- GDP (PPP):
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In addition to its horrific death toll, Syria’s long civil war has caused the near collapse of economic output. It now appears that the al-Assad regime once again controls much of the country, largely due to support from Russia and Iran. The ongoing devastation and chaos, however, continue to preclude ranking Syria in the 2019 Index. Extrajudicial killings, kidnappings, and torture have ravaged the rule of law. Damage to infrastructure has been widespread, although the Syrian pound began to strengthen in late 2017 as inflows of remittances increased. Inflationary pressures have eased somewhat.
As fighting diminishes, the regime may launch some limited reconstruction efforts, but severely diminished resources and ongoing international sanctions will likely force the regime to continue to rely in part on Iranian financial support and Russian loans. Russian and Iranian businesses, in turn, will secure key infrastructure investment deals, particularly in the energy sector.
The Assad family has ruled Syria since Hafez al-Assad’s military coup in 1970. Bashar al-Assad succeeded his father in 2000 but failed to keep his promises to open the socialist economy and ease political repression. A brutal crackdown after 2011’s Arab Spring protests sparked an armed uprising against Assad that by 2012 had become a sectarian civil war between the predominantly Sunni rebels and the Alawite-dominated regime. Assad’s regime is supported by Iran, Russia, and Hezbollah; the U.S. and several of its allies back various Syrian rebel groups. The conflict has killed more than 400,000 Syrians and driven more than 5.4 million refugees out of the country. Syria’s economy declined by more than 70 percent from 2010 to 2017.
Rule of law is weak, and the government occasionally has seized properties and businesses of political opponents. Leaders of the regime’s constitutionally protected Baath Party dominate all branches of government and act with impunity. Those who question or go against state policy face harassment, imprisonment, or death. Government institutions lacked public accountability and were plagued by corruption even before the armed conflict.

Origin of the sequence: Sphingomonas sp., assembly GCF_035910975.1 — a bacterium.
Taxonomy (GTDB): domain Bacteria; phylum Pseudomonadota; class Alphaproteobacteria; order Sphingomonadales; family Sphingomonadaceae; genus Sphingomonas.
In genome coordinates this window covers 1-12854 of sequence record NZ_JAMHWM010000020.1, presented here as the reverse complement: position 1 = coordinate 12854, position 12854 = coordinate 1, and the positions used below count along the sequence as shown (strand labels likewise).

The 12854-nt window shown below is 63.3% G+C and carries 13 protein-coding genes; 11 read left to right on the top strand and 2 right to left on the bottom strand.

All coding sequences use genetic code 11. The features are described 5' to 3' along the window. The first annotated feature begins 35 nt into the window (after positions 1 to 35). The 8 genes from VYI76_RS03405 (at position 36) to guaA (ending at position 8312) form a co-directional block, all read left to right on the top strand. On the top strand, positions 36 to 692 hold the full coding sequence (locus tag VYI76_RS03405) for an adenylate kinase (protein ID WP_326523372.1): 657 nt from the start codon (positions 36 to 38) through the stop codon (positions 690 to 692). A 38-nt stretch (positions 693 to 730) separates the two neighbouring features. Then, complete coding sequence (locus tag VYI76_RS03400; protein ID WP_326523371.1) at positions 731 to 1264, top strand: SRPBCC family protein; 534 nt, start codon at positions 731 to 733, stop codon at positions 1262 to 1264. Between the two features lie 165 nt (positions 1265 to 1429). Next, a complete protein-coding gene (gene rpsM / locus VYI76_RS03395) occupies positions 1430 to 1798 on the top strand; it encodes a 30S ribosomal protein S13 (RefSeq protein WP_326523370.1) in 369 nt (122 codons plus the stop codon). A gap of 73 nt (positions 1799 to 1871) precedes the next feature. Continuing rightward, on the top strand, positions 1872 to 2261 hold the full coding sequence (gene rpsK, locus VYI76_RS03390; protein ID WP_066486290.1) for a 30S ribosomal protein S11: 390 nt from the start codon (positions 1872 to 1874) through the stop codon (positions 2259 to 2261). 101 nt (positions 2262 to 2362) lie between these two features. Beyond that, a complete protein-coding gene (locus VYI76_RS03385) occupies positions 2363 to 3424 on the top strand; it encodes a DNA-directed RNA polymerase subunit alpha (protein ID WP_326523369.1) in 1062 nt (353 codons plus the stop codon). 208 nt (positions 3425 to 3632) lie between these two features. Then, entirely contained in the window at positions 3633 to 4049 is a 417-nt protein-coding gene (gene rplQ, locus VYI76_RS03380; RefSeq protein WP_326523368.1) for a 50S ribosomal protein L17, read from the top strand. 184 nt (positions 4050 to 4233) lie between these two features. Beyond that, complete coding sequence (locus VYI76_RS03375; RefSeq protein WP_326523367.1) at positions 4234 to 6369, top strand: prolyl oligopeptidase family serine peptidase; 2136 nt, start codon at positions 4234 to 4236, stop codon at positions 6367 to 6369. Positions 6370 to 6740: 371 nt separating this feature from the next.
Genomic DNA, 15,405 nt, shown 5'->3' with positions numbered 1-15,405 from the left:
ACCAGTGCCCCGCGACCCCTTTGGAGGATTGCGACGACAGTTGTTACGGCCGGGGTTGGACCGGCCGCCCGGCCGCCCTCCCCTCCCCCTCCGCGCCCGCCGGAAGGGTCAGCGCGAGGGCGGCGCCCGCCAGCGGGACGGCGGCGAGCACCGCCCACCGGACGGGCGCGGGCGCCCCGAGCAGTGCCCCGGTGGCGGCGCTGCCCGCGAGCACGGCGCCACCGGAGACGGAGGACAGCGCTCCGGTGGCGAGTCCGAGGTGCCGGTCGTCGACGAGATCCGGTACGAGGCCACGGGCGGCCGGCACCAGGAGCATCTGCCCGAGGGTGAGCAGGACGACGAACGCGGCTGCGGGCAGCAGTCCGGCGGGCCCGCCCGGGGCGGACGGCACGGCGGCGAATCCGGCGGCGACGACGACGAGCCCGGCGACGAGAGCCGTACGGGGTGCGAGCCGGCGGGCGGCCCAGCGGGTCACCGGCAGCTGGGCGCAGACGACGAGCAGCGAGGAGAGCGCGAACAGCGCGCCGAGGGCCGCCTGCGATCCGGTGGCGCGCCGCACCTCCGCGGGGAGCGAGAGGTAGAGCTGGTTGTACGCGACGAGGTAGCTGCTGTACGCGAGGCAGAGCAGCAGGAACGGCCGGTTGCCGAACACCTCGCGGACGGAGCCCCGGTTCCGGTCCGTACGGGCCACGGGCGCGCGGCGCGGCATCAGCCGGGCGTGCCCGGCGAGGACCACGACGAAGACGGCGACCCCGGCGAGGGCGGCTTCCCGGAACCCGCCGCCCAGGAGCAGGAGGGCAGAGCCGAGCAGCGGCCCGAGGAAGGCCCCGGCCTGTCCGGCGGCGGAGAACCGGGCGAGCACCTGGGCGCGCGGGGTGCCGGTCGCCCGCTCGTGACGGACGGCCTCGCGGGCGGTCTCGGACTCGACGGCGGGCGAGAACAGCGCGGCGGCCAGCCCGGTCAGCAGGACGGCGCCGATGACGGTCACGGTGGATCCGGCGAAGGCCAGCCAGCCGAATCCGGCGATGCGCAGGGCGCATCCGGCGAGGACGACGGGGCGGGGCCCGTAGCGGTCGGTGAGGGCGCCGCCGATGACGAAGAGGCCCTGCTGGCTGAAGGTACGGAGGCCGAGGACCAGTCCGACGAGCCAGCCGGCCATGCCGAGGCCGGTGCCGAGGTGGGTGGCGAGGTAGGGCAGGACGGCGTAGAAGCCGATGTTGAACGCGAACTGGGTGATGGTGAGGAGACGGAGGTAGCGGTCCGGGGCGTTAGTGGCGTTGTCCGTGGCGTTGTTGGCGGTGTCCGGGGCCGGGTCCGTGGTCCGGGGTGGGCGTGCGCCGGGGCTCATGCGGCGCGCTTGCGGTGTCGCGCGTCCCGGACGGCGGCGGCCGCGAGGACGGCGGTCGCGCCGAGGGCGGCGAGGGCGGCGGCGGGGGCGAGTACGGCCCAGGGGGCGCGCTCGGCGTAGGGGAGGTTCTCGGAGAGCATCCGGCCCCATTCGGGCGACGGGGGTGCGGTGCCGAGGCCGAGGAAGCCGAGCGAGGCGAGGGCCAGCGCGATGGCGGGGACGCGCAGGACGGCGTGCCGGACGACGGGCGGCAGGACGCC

Economic policy has focused on protecting the regime and maintaining the military’s fighting capacity. Government spending has been driven by the regime’s political concerns and the need to protect its own interests. Budget revenue from oil and taxes has severely diminished. Faced with limited financial resources and ongoing international sanctions, the regime continues to rely partly on Iranian financial support and Russian loans.
Before the ongoing conflict, the business environment, lacking transparency and efficiency, had improved only marginally. Functioning labor markets are limited only to certain parts of the country, subject to heavy state interference and control. The government has slashed subsidies for electricity, water, diesel, and heating oil, angering Syrians who face rampant inflation.
Syria’s ongoing civil war deters international trade and investment. Political instability and repression have severely weakened the financial system, and foreign reserves have been almost exhausted. Despite the war, a number of foreign banks are in operation. In 2016, the Bahrain-based Islamic banking group Al Baraka became the largest privately owned bank in the country.